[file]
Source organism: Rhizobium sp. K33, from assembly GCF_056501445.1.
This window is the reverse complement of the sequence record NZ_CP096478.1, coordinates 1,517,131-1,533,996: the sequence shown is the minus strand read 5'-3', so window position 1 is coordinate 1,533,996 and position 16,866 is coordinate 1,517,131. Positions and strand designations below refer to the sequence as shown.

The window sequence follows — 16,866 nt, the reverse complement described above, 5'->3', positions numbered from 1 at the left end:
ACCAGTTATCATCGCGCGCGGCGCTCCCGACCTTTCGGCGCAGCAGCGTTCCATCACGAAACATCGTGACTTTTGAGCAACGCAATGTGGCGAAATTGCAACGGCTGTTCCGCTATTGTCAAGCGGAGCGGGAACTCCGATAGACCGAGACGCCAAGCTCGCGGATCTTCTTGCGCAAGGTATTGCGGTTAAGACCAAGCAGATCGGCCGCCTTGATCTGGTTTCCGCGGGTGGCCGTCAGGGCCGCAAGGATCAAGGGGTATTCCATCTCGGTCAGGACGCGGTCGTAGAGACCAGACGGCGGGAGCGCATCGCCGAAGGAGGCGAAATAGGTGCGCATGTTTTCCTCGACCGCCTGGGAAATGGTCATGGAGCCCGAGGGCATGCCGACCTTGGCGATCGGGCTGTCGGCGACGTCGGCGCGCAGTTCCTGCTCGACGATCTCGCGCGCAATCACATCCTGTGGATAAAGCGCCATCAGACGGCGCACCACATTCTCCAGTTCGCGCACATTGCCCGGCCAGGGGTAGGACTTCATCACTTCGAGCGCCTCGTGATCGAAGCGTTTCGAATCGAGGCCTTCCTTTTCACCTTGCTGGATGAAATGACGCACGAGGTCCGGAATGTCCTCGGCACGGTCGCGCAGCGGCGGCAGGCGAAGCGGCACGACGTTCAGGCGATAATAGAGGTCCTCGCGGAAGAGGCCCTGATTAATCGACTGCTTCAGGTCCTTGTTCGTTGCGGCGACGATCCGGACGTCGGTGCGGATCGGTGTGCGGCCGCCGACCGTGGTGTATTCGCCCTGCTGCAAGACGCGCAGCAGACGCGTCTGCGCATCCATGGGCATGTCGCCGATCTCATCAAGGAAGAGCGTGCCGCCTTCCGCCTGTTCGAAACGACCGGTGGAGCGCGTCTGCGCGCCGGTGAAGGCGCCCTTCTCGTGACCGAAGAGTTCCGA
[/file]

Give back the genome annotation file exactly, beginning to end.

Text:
Source organism: Rhizobium sp. K33, from assembly GCF_056501445.1.
This window is the reverse complement of the sequence record NZ_CP096478.1, coordinates 1,517,131-1,533,996: the sequence shown is the minus strand read 5'-3', so window position 1 is coordinate 1,533,996 and position 16,866 is coordinate 1,517,131. Positions and strand designations below refer to the sequence as shown.

The window sequence follows — 16,866 nt, the reverse complement described above, 5'->3', positions numbered from 1 at the left end:
ACCAGTTATCATCGCGCGCGGCGCTCCCGACCTTTCGGCGCAGCAGCGTTCCATCACGAAACATCGTGACTTTTGAGCAACGCAATGTGGCGAAATTGCAACGGCTGTTCCGCTATTGTCAAGCGGAGCGGGAACTCCGATAGACCGAGACGCCAAGCTCGCGGATCTTCTTGCGCAAGGTATTGCGGTTAAGACCAAGCAGATCGGCCGCCTTGATCTGGTTTCCGCGGGTGGCCGTCAGGGCCGCAAGGATCAAGGGGTATTCCATCTCGGTCAGGACGCGGTCGTAGAGACCAGACGGCGGGAGCGCATCGCCGAAGGAGGCGAAATAGGTGCGCATGTTTTCCTCGACCGCCTGGGAAATGGTCATGGAGCCCGAGGGCATGCCGACCTTGGCGATCGGGCTGTCGGCGACGTCGGCGCGCAGTTCCTGCTCGACGATCTCGCGCGCAATCACATCCTGTGGATAAAGCGCCATCAGACGGCGCACCACATTCTCCAGTTCGCGCACATTGCCCGGCCAGGGGTAGGACTTCATCACTTCGAGCGCCTCGTGATCGAAGCGTTTCGAATCGAGGCCTTCCTTTTCACCTTGCTGGATGAAATGACGCACGAGGTCCGGAATGTCCTCGGCACGGTCGCGCAGCGGCGGCAGGCGAAGCGGCACGACGTTCAGGCGATAATAGAGGTCCTCGCGGAAGAGGCCCTGATTAATCGACTGCTTCAGGTCCTTGTTCGTTGCGGCGACGATCCGGACGTCGGTGCGGATCGGTGTGCGGCCGCCGACCGTGGTGTATTCGCCCTGCTGCAAGACGCGCAGCAGACGCGTCTGCGCATCCATGGGCATGTCGCCGATCTCATCAAGGAAGAGCGTGCCGCCTTCCGCCTGTTCGAAACGACCGGTGGAGCGCGTCTGCGCGCCGGTGAAGGCGCCCTTCTCGTGACCGAAGAGTTCCGA